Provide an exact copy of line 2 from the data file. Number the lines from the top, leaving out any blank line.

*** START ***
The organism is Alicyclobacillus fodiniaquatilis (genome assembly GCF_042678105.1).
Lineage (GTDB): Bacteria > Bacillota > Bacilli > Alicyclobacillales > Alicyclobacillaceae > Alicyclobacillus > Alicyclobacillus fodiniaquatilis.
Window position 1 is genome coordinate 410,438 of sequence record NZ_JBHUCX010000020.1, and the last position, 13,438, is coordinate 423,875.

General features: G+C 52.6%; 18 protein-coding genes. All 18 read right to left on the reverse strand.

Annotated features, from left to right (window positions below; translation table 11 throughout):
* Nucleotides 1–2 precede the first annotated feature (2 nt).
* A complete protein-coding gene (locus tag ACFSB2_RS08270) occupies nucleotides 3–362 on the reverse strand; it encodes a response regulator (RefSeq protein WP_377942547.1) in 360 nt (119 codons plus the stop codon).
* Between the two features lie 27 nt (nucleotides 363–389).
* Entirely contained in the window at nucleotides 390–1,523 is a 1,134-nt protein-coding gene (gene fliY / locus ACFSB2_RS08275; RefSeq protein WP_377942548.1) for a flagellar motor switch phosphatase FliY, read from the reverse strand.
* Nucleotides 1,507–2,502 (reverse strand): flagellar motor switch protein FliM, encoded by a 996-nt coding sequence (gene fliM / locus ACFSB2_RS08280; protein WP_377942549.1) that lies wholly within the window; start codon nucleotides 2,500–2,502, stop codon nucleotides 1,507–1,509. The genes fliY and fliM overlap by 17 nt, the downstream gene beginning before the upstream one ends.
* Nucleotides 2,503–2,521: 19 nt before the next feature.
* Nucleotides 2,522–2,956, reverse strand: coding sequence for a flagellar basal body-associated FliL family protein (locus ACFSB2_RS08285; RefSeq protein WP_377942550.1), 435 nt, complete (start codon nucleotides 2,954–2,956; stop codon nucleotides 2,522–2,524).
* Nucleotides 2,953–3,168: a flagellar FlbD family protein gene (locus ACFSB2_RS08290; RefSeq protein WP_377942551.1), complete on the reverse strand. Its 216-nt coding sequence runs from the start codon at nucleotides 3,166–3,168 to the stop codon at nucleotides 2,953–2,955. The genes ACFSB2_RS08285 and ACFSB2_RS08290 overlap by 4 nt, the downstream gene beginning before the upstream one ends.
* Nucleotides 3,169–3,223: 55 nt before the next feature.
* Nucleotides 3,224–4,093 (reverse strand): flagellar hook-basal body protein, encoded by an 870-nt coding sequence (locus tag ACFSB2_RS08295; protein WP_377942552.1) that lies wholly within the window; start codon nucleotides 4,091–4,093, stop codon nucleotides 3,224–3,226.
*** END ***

Lineage (GTDB): Bacteria > Bacillota > Bacilli > Alicyclobacillales > Alicyclobacillaceae > Alicyclobacillus > Alicyclobacillus fodiniaquatilis.